New England is a beautiful and intriguing area of NSW, higher than the coast and so much colder, with some areas receiving snow during the winter – others whitened by frost. Driving through the New England area the tourist will notice many huge rock formations – or just single, huge rocks sitting out in the middle of the paddocks. The New England region encompasses Tamworth and Armidale to the north and Walcha and Nowendoc further south. It is bounded by Werrikimber Mountain to the Great Dividing Range.
The eastern fringe is bordered by several well-known national parks such as Washpool, Guy Fawkes, Dorrigo, New England and Oxley National Parks. Much of the New England region is above 800 metres above sea level, with some towering to 1600. Rocky gorges are common in many areas, with the vegetation being distinctive to the region.
The main part of the New England region is a plateau so while the climb up is steep, once on top the geography is more of a few rolling hills, but with much flat area as well. Both sheep and cattle do well in the region. Steep gorges on the eastern side of the plateau drain into several major rivers such as the Clarence and Macleay. On the western side tributaries lead into the Namoi, Gwydir and Severn rivers, forming part of the Murray-Darling Basin. Ebor and Wollomombi both have beautiful waterfalls. Good catchment areas have seen the building of several large dams such as the Copeton, Keepit, Chaffey and Split Rock dams.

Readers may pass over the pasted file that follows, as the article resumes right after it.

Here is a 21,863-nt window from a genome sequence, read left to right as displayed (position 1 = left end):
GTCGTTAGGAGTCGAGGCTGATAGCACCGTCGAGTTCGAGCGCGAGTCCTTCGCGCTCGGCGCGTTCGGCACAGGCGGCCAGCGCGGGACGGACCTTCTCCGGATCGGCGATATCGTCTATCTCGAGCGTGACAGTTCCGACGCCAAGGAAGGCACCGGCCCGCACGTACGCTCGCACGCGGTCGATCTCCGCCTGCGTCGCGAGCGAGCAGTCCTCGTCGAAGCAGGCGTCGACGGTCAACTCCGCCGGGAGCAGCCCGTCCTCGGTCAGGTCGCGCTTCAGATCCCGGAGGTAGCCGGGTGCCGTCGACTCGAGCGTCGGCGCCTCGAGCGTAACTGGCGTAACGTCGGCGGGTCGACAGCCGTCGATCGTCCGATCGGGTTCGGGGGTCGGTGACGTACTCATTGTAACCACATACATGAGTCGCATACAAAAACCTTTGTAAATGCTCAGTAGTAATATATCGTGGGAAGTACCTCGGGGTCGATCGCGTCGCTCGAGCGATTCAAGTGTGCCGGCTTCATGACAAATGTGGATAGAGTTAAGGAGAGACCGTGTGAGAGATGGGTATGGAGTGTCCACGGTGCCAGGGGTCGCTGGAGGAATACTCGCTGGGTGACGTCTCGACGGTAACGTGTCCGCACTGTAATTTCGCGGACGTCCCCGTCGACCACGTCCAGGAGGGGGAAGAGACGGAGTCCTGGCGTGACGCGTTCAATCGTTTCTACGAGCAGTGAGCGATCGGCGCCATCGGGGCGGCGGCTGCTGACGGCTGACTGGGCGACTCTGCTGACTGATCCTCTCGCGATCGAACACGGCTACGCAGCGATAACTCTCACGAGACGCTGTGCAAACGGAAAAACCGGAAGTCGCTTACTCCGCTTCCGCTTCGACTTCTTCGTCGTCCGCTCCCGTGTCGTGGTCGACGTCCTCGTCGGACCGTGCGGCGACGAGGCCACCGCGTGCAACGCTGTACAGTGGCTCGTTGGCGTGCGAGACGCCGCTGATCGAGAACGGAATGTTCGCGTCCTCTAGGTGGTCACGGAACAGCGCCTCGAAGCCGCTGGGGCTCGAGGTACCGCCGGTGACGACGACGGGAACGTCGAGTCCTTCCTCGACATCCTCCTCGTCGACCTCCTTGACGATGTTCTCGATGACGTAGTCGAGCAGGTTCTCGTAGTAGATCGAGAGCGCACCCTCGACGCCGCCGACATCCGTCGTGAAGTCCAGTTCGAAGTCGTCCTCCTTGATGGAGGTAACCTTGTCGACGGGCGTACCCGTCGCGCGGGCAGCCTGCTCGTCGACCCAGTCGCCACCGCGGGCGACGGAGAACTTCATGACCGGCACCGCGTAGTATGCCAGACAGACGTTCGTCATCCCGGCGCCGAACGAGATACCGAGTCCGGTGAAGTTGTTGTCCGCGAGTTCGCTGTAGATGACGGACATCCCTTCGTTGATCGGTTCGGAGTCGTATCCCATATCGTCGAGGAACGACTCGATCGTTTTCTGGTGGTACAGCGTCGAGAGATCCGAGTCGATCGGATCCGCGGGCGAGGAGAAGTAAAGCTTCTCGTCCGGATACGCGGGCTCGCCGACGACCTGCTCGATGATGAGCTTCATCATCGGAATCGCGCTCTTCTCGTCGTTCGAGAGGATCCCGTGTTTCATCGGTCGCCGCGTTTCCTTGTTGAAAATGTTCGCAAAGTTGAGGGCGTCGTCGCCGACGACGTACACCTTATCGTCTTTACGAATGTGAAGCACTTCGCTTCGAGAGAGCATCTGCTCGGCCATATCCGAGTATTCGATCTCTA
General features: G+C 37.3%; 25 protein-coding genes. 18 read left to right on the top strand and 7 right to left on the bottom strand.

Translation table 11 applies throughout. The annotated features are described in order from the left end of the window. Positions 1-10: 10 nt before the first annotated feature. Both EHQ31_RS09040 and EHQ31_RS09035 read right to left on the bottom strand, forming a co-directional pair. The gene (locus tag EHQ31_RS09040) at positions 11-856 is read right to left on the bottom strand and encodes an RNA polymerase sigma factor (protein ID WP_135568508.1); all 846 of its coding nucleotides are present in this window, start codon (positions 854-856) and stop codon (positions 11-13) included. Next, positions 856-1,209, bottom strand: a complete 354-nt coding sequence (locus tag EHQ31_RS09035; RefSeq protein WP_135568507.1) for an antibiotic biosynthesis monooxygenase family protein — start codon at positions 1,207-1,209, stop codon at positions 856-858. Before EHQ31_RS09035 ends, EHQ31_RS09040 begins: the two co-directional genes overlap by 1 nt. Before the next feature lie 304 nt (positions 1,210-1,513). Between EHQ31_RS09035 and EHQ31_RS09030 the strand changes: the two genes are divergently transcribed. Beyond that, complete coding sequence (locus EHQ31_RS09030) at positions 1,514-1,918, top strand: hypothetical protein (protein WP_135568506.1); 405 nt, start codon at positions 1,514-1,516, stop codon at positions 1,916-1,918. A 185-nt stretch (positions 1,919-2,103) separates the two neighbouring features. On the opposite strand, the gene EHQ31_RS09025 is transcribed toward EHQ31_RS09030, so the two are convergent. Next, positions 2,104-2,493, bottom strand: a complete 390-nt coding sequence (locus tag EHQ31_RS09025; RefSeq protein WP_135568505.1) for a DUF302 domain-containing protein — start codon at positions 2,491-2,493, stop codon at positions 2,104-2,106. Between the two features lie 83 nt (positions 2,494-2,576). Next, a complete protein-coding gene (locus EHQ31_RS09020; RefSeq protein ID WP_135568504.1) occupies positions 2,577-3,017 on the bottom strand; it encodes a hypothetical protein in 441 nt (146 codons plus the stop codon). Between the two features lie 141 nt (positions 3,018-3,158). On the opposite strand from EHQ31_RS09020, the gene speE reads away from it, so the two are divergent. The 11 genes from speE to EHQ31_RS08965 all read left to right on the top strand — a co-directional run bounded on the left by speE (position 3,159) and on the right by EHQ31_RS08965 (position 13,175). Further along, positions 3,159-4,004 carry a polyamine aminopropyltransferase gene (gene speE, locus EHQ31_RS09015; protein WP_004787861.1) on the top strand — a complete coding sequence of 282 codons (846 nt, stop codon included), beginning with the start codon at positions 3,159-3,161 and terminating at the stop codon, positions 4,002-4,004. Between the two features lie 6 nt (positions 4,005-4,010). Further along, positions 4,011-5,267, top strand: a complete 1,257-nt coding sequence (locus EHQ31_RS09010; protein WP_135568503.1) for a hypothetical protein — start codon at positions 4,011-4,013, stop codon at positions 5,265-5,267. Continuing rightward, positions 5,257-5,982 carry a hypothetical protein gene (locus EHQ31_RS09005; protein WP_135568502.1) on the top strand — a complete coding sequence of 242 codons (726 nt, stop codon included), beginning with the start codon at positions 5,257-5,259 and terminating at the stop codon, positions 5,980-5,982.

The New England Highway is a well-constructed road that services the area, linking major centres such as Tamworth, Armidale, Tenterfield and Glen Innes. The Oxley, Gwydir and Bruxner highways dissect the region from east to west. The area was first opened to settlement in the 1830s after explorers John Oxley and Alan Cunningham crossed the southern and western edges.